Beer industry hails the Chancellor as 'toast of Britain's pubs'

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George Osborne: the Chancellor of the Exchequer
George Osborne: the Chancellor of the Exchequer

The alcohol industry has reacted with diverging views to today's decision by George Osborne, the Chancellor of the Exchequer, to scrap the beer duty escalator, but offer no such breaks for the wine and spirits industry.

George Osborne today axed the beer duty escalator and announced that he was "taking a penny off the pint", in his Budget, which he claimed "doesn’t duck the nation's problems, but confronts them head on."

However, the cut in the price of beer will be paid for by increases in other alcohol duties, with the price of a bottle of wine rising by 10p and spirits by 38p.

The axing of the beer escalator, which was introduced in 2008 and puts the price of a pint up by 2% above inflation every year, follows lobbying from the beer industry.

The British Beer & Pub Association (BBPA) said the move would "make George Osborne the toast of Britain's pubs today."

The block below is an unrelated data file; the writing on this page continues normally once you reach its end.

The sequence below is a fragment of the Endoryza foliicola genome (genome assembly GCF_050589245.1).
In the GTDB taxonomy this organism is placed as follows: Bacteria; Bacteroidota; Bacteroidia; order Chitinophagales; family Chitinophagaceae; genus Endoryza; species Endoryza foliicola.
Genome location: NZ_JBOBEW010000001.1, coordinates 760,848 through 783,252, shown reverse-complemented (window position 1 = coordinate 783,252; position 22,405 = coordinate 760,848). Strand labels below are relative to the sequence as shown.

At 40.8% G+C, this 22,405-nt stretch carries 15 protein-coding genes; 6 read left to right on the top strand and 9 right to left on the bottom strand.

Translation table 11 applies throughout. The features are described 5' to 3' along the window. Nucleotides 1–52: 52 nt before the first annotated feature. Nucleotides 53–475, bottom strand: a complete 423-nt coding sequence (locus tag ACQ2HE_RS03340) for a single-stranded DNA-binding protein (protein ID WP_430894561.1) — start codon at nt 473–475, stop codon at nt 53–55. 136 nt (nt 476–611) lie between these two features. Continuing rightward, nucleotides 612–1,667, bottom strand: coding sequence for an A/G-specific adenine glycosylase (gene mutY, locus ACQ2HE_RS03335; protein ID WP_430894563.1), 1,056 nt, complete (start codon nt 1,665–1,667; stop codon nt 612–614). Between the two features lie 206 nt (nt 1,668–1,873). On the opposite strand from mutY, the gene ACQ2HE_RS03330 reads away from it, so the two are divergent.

Brigid Simmonds, BBPA chief executive, said: "By cutting the tax on beer, he [Osborne] has moved to boost jobs in Britain's pubs at a time when it is most needed.

"In also abolishing the beer tax escalator, the Chancellor has ended a hugely damaging policy that would have made Britain's beer the most heavily taxed in Europe."

But a statement from Diageo, whose brands include Johnnie Walker and Smirnoff, said: "The move is disappointing. Cutting duty on beer while increasing it on spirits punishes the UK spirits industry for its success in this harsh economic climate."

Other key measures introduced by the Chancellor

  • A fall in corporation tax to 20% in 2015
  • A crackdown on tax avoidance including naming and shaming companies that promote avoidance schemes
  • New tax incentives for makers of ultra-low emission vehicles


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